County to move forward on drone park
New site set to operate at Pisgah Park
Drones have been the source of controversy around the country with states implementing their own regulations on where they can be piloted, how they can be piloted and what they can do.
But Charles County will serve as a haven for drones, at least for the next year. After the Federal Aviation Administration administered a “no-drone-zone” mandate banning drone flight within a 30 mile radius of Ronald Reagan Washington National Airport, the
county proposed opening a drone park in the Newburg area to give county residents and tourists a place to fly their drones.
But now that the FAA shrunk that radius to 15 miles rather than 30, the county has chosen the Pisgah Recreational Landfill — located near Pisgah Park, off Mason Springs Road — as a different, more convenient option for a drone park.
“We have researched quite a few things and we feel that this would be a very good opportunity,” said Eileen Minnick, director of the county’s Recreation, Parks and Tourism division.
Gregory Kernan, the chief of Parks and Grounds in Charles County, said the county has already reached out to the Maryland Aviation Administration and they have “no problems at all” with the proposed park and its regulations.
The county will have a six-month trial period, Kernan said, where it will use its initial regulations for drones and see how things work. After the period is over, the county can choose to move forward with any needed changes or even drop the program altogether.
“We’re going to establish some park rules and then, at the end of the six month evaluation period, we’ll come back with our findings,” Kernan told commissioners.
The park’s hours will be on weekdays and weekends from 8 a.m. to dusk, Kernan said. There will also be a no-fly zone over Pisgah Park, he said.
Both park rules and FAA rules will be posted in the park, Kernan said, and there will be park officials in the area to give “limited supervision.”
There will be a slight incline on the area of the landfill leading to the drone launchpad area near its center. The county will add a parking area with a portable toilet.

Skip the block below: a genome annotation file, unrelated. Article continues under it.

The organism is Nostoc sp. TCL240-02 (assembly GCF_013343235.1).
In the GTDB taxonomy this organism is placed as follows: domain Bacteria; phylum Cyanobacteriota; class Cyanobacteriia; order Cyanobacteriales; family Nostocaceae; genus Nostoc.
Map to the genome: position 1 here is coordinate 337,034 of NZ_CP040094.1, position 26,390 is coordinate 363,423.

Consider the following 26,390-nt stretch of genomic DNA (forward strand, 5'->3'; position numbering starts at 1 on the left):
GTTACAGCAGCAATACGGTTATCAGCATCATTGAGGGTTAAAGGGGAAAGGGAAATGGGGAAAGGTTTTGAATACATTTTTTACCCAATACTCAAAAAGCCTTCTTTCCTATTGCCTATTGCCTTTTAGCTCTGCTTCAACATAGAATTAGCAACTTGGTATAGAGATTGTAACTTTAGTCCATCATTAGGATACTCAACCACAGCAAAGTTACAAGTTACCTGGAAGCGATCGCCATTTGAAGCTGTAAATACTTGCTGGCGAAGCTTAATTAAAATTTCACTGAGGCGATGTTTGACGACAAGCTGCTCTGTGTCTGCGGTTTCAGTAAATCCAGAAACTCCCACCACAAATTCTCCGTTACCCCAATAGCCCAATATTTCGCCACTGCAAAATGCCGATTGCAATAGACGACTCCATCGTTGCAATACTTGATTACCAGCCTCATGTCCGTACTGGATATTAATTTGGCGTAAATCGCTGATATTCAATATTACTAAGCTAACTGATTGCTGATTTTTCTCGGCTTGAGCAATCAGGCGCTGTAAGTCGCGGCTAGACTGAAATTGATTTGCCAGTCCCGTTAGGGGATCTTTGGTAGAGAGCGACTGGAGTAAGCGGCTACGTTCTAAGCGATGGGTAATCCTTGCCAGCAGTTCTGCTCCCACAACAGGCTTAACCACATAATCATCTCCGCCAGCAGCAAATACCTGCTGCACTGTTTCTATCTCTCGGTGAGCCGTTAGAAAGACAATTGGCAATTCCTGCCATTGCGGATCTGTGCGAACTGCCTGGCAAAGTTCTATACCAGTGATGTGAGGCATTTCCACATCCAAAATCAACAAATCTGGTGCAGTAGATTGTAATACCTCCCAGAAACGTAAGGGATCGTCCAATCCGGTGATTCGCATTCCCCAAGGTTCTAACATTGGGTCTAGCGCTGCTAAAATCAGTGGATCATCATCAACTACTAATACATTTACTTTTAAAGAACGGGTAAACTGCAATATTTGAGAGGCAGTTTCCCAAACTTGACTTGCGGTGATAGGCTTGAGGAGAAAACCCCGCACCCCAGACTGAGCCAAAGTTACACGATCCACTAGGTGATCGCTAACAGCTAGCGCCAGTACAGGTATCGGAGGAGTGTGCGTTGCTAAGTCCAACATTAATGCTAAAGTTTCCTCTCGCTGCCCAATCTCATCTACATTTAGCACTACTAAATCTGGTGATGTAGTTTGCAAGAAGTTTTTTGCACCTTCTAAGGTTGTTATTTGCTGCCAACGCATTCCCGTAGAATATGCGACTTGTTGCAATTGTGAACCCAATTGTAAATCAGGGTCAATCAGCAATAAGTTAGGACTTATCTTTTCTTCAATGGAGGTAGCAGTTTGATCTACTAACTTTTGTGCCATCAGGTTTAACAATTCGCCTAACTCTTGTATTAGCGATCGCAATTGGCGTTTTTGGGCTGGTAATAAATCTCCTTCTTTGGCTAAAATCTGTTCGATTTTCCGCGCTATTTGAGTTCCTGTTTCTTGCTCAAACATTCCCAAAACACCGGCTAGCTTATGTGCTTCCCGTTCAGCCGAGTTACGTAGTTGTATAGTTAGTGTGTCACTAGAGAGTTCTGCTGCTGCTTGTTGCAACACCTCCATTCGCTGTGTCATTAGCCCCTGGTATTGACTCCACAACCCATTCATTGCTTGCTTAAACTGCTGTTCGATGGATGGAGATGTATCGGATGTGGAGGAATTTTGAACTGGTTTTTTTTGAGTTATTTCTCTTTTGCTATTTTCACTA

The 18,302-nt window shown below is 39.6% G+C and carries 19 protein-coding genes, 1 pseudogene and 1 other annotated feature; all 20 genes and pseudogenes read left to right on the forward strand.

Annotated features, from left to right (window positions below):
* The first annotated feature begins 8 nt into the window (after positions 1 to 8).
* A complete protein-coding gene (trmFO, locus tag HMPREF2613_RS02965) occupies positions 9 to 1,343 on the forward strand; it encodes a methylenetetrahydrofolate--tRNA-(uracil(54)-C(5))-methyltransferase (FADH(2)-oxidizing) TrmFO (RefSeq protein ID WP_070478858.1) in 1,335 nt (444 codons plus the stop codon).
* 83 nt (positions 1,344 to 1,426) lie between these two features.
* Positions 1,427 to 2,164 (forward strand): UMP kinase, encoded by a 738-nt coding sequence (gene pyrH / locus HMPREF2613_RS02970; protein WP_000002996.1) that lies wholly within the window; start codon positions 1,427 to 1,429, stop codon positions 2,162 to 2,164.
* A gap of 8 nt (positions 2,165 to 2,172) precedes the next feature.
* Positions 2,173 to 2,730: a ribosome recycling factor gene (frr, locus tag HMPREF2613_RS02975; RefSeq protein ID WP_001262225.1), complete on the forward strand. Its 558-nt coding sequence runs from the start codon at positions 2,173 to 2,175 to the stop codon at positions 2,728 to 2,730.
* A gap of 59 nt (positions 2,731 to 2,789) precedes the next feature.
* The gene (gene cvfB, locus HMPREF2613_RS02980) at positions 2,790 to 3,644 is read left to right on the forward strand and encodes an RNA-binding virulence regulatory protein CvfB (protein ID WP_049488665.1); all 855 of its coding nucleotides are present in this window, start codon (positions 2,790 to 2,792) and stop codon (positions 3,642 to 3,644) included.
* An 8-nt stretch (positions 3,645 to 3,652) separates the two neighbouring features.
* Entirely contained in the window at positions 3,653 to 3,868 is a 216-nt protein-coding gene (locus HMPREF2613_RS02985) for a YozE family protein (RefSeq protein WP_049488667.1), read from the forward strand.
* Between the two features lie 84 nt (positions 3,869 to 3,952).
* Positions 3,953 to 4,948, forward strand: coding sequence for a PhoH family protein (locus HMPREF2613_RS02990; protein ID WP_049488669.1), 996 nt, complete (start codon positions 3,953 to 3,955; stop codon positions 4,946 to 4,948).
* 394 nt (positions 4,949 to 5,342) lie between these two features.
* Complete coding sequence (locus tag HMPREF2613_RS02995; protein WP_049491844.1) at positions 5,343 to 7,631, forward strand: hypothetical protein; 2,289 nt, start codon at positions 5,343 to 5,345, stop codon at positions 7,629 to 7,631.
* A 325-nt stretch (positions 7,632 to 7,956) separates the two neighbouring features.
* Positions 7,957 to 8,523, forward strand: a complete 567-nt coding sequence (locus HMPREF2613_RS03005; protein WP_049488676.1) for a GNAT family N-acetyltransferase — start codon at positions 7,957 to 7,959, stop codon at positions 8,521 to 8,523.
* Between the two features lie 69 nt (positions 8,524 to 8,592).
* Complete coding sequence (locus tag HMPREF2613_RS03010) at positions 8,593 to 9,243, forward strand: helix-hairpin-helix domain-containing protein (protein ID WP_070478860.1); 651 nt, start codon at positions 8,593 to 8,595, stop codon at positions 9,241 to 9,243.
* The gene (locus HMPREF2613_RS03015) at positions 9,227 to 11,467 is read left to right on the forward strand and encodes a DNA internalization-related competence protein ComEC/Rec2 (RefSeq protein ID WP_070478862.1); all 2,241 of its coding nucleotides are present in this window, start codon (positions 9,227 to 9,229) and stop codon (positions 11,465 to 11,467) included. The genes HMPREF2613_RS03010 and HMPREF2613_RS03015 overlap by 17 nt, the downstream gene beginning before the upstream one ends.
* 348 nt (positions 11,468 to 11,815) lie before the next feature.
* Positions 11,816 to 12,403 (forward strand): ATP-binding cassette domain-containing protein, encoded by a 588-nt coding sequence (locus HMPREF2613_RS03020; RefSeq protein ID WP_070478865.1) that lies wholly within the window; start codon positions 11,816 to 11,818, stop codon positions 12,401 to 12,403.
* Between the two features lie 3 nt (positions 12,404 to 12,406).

The county will also be adding a gazebo with a park bench and a table, Kernan said, to allow operators to use laptops and tablets.
Operators must stay within the boundaries of the landfill, Kernan said, and must avoid flying over pedestrians and any wildlife in the area. The department is also proposing limiting the amount of vehicles in the air at a time to just four.
Charles County Commissioners’ Vice President Debra Davis (D) said she feels good about not having any residential property near the drone park. She also likes the idea of having a six month trial period.
“We can take baby steps and deal with any issues that come about,” Davis said.
Something she would like to see, she said, is having drone pilots to state that they have read and understand the rules. “I think that might be helpful,” she said.
Commissioner Ken Robinson (D) said this is a great way of repurposing a county landfill and an “excellent location.” The county was able to move to this place after the nofly zone was reduced, but this is the “perfect” area, he said.
Minnick said the property is 50 acres in total. Robinson said the area is well-maintained for a landfill.
Six months is a good time for a trial period, Robinson said, and “hopefully it will be very successful.”
The next step Minnick said is requesting approvals from the Maryland Department of the Environment. Once that happens, she said, the park’s operation can move forward.